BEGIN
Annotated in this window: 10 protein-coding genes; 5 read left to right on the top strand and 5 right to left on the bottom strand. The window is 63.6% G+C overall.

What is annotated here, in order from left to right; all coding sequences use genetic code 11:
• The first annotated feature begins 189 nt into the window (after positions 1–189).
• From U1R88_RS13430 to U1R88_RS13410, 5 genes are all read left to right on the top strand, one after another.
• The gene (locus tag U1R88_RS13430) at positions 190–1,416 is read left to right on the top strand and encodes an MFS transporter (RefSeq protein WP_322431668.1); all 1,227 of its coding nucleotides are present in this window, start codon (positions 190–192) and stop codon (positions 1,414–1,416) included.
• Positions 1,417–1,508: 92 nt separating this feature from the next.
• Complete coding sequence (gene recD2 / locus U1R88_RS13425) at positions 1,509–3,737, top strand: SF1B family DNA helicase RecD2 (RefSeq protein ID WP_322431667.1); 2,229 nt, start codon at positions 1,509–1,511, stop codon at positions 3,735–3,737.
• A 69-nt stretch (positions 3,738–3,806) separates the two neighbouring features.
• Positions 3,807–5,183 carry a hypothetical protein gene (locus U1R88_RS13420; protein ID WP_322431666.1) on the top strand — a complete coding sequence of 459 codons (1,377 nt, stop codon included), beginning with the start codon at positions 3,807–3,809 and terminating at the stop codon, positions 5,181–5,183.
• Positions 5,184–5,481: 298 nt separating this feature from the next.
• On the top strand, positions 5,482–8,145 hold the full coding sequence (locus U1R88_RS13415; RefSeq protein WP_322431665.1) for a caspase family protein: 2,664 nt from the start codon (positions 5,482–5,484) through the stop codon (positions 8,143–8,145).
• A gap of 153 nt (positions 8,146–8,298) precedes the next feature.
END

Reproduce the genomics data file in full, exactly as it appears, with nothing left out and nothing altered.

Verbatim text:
Annotated in this window: 10 protein-coding genes; 5 read left to right on the top strand and 5 right to left on the bottom strand. The window is 63.6% G+C overall.

What is annotated here, in order from left to right; all coding sequences use genetic code 11:
• The first annotated feature begins 189 nt into the window (after positions 1–189).
• From U1R88_RS13430 to U1R88_RS13410, 5 genes are all read left to right on the top strand, one after another.
• The gene (locus tag U1R88_RS13430) at positions 190–1,416 is read left to right on the top strand and encodes an MFS transporter (RefSeq protein WP_322431668.1); all 1,227 of its coding nucleotides are present in this window, start codon (positions 190–192) and stop codon (positions 1,414–1,416) included.
• Positions 1,417–1,508: 92 nt separating this feature from the next.
• Complete coding sequence (gene recD2 / locus U1R88_RS13425) at positions 1,509–3,737, top strand: SF1B family DNA helicase RecD2 (RefSeq protein ID WP_322431667.1); 2,229 nt, start codon at positions 1,509–1,511, stop codon at positions 3,735–3,737.
• A 69-nt stretch (positions 3,738–3,806) separates the two neighbouring features.
• Positions 3,807–5,183 carry a hypothetical protein gene (locus U1R88_RS13420; protein ID WP_322431666.1) on the top strand — a complete coding sequence of 459 codons (1,377 nt, stop codon included), beginning with the start codon at positions 3,807–3,809 and terminating at the stop codon, positions 5,181–5,183.
• Positions 5,184–5,481: 298 nt separating this feature from the next.
• On the top strand, positions 5,482–8,145 hold the full coding sequence (locus U1R88_RS13415; RefSeq protein WP_322431665.1) for a caspase family protein: 2,664 nt from the start codon (positions 5,482–5,484) through the stop codon (positions 8,143–8,145).
• A gap of 153 nt (positions 8,146–8,298) precedes the next feature.